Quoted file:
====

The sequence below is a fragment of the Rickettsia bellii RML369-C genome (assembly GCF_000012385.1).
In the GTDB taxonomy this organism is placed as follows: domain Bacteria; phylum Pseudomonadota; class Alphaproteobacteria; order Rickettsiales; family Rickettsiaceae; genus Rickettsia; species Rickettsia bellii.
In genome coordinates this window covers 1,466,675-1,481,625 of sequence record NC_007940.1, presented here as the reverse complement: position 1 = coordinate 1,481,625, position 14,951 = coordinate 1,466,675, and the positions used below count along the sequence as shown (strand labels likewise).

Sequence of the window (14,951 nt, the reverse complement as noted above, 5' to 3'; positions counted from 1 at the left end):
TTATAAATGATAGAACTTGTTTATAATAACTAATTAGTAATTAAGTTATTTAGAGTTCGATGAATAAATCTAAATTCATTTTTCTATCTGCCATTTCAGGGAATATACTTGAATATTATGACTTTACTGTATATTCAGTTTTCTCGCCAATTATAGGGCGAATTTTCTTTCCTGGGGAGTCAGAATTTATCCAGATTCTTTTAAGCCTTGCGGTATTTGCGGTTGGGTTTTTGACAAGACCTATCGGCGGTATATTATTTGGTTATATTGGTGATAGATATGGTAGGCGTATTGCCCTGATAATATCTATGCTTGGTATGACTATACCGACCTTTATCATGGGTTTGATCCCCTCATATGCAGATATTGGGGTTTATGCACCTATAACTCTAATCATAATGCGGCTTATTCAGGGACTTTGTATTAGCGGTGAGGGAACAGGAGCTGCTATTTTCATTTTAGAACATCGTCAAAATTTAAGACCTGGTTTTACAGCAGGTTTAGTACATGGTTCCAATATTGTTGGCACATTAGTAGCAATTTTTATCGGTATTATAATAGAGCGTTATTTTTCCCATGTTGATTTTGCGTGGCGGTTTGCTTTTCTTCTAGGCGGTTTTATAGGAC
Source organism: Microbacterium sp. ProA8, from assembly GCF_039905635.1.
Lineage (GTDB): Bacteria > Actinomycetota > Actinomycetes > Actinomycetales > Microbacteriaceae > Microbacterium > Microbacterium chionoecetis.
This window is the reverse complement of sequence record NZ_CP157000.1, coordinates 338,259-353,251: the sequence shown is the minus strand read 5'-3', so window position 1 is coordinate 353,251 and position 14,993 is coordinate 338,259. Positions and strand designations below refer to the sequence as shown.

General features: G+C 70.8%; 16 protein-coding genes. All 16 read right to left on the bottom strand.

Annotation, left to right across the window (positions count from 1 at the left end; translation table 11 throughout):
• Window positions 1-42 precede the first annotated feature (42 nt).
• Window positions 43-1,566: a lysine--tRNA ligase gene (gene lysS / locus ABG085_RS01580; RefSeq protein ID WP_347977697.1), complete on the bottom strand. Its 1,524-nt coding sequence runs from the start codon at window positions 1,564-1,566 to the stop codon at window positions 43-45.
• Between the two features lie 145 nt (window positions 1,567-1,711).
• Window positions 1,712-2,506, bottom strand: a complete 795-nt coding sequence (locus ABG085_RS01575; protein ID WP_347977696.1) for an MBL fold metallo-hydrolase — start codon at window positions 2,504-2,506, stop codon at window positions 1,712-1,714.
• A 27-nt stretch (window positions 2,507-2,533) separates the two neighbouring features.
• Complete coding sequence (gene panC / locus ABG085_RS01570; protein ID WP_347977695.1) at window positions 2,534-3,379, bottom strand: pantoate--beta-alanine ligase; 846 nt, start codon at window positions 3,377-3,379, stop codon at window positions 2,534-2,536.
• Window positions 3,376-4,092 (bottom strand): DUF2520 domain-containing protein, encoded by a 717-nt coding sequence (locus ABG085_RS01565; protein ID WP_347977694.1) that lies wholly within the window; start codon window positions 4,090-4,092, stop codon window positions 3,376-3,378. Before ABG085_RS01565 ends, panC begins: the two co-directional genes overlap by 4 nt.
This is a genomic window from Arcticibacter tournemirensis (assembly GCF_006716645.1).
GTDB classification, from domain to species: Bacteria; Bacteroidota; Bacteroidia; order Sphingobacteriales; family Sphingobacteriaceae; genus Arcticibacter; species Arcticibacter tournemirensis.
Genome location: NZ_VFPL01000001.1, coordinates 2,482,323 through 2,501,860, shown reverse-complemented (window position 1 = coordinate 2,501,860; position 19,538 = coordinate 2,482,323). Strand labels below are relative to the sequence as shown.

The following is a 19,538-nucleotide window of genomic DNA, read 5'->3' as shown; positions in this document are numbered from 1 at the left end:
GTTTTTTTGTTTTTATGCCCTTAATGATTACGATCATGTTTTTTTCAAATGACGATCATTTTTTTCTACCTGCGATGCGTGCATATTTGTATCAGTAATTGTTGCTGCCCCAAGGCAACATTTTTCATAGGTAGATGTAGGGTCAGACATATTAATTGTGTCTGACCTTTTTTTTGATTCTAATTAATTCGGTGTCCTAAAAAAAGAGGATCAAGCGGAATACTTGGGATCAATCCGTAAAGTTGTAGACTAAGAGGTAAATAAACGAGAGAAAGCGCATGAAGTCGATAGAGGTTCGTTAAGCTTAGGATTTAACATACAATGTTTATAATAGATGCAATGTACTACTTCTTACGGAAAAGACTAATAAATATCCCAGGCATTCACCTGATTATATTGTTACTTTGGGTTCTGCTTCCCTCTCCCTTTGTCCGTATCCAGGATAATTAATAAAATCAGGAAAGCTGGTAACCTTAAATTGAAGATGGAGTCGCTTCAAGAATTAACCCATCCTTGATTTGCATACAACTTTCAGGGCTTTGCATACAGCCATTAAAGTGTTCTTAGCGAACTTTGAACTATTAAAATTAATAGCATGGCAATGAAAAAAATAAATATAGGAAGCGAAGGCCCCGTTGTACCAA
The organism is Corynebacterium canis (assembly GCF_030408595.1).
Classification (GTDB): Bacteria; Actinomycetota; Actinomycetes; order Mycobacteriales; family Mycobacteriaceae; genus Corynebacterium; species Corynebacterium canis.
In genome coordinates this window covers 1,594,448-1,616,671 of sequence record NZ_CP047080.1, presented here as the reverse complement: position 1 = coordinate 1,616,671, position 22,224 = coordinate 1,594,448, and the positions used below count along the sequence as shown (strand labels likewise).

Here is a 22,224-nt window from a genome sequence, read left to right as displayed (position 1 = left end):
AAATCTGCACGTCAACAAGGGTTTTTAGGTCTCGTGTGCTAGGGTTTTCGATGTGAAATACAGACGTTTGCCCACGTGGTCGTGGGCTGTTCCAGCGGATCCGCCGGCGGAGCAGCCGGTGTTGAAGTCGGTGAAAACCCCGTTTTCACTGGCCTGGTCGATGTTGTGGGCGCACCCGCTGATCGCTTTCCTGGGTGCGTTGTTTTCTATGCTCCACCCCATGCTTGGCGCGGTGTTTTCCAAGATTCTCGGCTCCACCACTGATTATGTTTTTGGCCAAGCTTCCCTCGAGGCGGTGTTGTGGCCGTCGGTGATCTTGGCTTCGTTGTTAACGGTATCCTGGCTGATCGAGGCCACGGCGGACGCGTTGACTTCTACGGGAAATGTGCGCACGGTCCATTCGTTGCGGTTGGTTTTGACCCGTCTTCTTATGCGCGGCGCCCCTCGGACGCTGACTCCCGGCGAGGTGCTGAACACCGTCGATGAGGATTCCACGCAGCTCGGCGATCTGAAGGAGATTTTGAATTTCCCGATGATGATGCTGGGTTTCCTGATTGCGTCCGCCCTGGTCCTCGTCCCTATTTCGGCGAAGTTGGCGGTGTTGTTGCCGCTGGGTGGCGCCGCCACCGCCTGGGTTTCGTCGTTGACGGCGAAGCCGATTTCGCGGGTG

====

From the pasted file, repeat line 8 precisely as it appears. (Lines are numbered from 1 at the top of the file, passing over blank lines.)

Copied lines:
This window is the reverse complement of sequence record NZ_CP157000.1, coordinates 338,259-353,251: the sequence shown is the minus strand read 5'-3', so window position 1 is coordinate 353,251 and position 14,993 is coordinate 338,259. Positions and strand designations below refer to the sequence as shown.